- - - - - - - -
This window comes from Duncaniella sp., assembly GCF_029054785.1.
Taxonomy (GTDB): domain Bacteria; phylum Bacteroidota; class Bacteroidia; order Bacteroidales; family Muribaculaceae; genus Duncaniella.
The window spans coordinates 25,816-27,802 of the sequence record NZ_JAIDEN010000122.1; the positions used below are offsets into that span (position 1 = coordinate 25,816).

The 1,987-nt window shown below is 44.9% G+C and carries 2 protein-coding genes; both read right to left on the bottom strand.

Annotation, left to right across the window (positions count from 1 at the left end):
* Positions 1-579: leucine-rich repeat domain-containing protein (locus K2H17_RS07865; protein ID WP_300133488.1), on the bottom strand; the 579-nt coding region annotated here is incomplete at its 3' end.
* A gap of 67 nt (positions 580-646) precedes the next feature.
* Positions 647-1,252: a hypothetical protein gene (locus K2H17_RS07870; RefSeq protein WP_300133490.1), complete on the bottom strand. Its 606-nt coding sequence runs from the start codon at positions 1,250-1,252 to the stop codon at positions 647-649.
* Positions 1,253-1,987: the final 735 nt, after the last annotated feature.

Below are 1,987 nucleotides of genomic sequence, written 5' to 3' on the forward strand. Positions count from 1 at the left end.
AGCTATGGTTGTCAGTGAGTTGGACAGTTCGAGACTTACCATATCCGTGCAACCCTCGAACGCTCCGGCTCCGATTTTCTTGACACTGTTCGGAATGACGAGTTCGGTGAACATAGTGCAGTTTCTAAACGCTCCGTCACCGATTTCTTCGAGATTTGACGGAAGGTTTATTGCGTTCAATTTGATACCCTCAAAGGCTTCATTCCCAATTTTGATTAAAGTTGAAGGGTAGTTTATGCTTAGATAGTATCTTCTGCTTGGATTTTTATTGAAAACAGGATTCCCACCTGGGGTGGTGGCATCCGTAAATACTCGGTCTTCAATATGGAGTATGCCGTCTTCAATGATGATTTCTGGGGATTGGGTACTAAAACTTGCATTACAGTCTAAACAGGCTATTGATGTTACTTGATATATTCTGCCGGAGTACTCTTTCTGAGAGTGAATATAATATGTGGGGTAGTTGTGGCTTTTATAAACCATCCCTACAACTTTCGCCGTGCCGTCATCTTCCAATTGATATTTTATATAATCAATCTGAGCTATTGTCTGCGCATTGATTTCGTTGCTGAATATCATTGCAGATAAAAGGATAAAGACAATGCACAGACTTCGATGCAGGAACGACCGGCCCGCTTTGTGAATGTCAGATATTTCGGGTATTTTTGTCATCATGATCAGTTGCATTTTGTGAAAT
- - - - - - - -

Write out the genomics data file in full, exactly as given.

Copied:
This window comes from Duncaniella sp., assembly GCF_029054785.1.
Taxonomy (GTDB): domain Bacteria; phylum Bacteroidota; class Bacteroidia; order Bacteroidales; family Muribaculaceae; genus Duncaniella.
The window spans coordinates 25,816-27,802 of the sequence record NZ_JAIDEN010000122.1; the positions used below are offsets into that span (position 1 = coordinate 25,816).

The 1,987-nt window shown below is 44.9% G+C and carries 2 protein-coding genes; both read right to left on the bottom strand.

Annotation, left to right across the window (positions count from 1 at the left end):
* Positions 1-579: leucine-rich repeat domain-containing protein (locus K2H17_RS07865; protein ID WP_300133488.1), on the bottom strand; the 579-nt coding region annotated here is incomplete at its 3' end.
* A gap of 67 nt (positions 580-646) precedes the next feature.
* Positions 647-1,252: a hypothetical protein gene (locus K2H17_RS07870; RefSeq protein WP_300133490.1), complete on the bottom strand. Its 606-nt coding sequence runs from the start codon at positions 1,250-1,252 to the stop codon at positions 647-649.
* Positions 1,253-1,987: the final 735 nt, after the last annotated feature.

Below are 1,987 nucleotides of genomic sequence, written 5' to 3' on the forward strand. Positions count from 1 at the left end.
AGCTATGGTTGTCAGTGAGTTGGACAGTTCGAGACTTACCATATCCGTGCAACCCTCGAACGCTCCGGCTCCGATTTTCTTGACACTGTTCGGAATGACGAGTTCGGTGAACATAGTGCAGTTTCTAAACGCTCCGTCACCGATTTCTTCGAGATTTGACGGAAGGTTTATTGCGTTCAATTTGATACCCTCAAAGGCTTCATTCCCAATTTTGATTAAAGTTGAAGGGTAGTTTATGCTTAGATAGTATCTTCTGCTTGGATTTTTATTGAAAACAGGATTCCCACCTGGGGTGGTGGCATCCGTAAATACTCGGTCTTCAATATGGAGTATGCCGTCTTCAATGATGATTTCTGGGGATTGGGTACTAAAACTTGCATTACAGTCTAAACAGGCTATTGATGTTACTTGATATATTCTGCCGGAGTACTCTTTCTGAGAGTGAATATAATATGTGGGGTAGTTGTGGCTTTTATAAACCATCCCTACAACTTTCGCCGTGCCGTCATCTTCCAATTGATATTTTATATAATCAATCTGAGCTATTGTCTGCGCATTGATTTCGTTGCTGAATATCATTGCAGATAAAAGGATAAAGACAATGCACAGACTTCGATGCAGGAACGACCGGCCCGCTTTGTGAATGTCAGATATTTCGGGTATTTTTGTCATCATGATCAGTTGCATTTTGTGAAAT